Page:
Human rights groups say Israeli curbs on Palestinians in the West Bank town of Hebron have forced thousands of them to leave homes and close businesses.
Curfews imposed on Palestinians do not apply to Jewish settlers
B'Tselem and the Association for Civil Rights in Israel said Israel had in effect expropriated central Hebron to protect some 650 Jewish settlers there.
Israel had breached the Geneva Convention prohibiting forced transfer, which was a war crime, the groups said.
The Israeli military says curbs are to maintain order and protect life.
"The policy of separation founded on ethnic criteria has caused a massive exodus of Palestinians from Hebron's city centre," the joint human rights report said.
"Israeli activities have been carried out on the basis of a preferential policy toward settlers that has turned the centre of Hebron into a ghost town."
The groups said about 1,000 Palestinian homes, more than 40% of homes in the centre of Hebron, had been vacated because of Israeli closures in the centre of the city.
Two-thirds of these were vacated during the course of the second Palestinian intifada, or uprising, which began in 2000.
More than 75% of shops were shut down, the joint B'Tselem/ACRI survey said, 62% of them since 2000 and a quarter of them as a result of military orders.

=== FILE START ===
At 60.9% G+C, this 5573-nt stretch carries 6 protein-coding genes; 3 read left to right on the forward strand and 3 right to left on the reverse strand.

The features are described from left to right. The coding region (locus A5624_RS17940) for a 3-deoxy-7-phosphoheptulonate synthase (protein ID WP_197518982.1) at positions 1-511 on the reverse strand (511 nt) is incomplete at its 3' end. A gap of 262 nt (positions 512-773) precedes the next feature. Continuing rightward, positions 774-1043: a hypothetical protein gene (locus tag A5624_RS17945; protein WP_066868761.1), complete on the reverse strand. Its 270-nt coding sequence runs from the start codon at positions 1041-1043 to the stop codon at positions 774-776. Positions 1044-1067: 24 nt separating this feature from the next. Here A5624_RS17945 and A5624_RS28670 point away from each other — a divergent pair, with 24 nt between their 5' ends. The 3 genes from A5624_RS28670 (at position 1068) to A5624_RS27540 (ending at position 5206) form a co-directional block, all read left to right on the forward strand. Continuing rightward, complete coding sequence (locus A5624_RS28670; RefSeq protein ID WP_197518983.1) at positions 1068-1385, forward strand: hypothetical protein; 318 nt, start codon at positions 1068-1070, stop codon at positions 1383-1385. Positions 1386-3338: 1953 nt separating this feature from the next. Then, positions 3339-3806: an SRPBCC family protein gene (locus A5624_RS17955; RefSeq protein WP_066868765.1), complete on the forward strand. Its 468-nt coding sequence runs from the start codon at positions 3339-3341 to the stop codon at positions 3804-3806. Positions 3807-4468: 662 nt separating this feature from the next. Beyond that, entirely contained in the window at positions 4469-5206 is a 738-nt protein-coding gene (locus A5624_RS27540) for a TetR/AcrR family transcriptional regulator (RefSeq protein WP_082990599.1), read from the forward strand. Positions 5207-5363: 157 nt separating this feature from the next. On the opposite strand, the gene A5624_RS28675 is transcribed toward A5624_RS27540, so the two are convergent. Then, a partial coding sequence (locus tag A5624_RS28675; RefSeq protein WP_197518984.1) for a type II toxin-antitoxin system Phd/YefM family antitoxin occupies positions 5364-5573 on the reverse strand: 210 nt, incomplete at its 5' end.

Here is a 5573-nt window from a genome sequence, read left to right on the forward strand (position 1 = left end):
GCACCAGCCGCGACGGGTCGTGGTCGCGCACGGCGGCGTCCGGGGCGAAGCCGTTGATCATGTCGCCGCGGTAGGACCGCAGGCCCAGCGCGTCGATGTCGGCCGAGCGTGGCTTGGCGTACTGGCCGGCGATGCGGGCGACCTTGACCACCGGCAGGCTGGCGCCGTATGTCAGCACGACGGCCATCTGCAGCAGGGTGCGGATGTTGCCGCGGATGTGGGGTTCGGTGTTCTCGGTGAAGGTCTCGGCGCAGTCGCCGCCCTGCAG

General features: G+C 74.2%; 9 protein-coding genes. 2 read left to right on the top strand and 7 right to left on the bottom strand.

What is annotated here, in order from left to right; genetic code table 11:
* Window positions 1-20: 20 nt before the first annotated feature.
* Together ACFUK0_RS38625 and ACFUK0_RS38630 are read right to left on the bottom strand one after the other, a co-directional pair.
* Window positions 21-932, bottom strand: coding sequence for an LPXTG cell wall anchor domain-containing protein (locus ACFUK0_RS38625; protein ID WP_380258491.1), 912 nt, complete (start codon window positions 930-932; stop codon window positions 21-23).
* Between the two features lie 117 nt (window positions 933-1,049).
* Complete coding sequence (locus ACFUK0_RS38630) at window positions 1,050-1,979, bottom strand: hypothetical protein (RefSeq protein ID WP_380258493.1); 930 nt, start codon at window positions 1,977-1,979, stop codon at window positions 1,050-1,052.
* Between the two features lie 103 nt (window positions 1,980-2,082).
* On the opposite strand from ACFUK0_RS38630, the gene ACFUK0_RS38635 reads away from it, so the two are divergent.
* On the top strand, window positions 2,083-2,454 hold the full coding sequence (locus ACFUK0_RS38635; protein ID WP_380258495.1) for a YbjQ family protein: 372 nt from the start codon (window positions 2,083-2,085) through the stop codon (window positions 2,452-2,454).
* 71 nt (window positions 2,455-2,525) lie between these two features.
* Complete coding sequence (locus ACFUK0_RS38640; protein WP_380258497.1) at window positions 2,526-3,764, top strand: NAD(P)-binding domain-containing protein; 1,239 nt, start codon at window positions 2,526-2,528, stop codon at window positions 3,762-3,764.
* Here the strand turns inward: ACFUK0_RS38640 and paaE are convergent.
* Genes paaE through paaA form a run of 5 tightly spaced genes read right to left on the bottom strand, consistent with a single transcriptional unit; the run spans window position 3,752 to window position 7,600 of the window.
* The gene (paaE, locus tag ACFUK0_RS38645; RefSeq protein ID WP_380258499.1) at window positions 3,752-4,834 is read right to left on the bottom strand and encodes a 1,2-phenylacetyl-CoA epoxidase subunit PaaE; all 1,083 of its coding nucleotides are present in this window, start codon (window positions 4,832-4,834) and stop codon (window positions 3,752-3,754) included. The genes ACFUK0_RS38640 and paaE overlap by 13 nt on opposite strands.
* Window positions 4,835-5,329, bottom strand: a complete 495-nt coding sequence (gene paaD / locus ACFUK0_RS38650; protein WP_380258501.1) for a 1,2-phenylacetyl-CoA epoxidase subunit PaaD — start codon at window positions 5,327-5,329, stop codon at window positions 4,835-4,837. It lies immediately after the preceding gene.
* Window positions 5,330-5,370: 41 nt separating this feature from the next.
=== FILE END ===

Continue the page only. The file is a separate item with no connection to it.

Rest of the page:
Troops look after settlers' interests not Palestinians', the report says
"They created conditions that made the Palestinians move," B'Tselem spokeswoman Sarit Michaeli said. "The army can't now say that they didn't know this was going to happen."
An Israeli military statement said the report had failed to reflect the complexities of Hebron, and that the restrictions were imposed to protect both Israeli and Palestinian residents.
"In this complicated reality the military commander is required, and is in fact obliged, to take such actions on purely security grounds," a military statement said.
The report said the army generally did not intervene when Palestinian residents were subjected to attacks by militant settlers, which also caused people to leave.
"Dozens of settlers attacked my house at once, and they burned things inside the house," former resident Mufid Sharabati is quoted saying.
"We called the Israeli police and the army, but nobody helped us."
Settler spokesman David Wilder denounced the report as lies and distortions, and said Palestinians left because of curfews imposed because of attacks on settlers.
"We have never tried to throw anybody out, and we have not tried to keep anyone here," he said.
Hebron is the only place in the Israeli-occupied West Bank where a small community of Jewish settlers lives in the heart of a Palestinian city.
Under an agreement with the Palestinian Authority, Israel evacuated 80% of Hebron in 1997, remaining in an area around the Old City where 650 Jewish settlers live among about 30,000 Palestinians.
All Israeli settlements built on land captured in the 1967 war are illegal under international law, although Israel disputes this.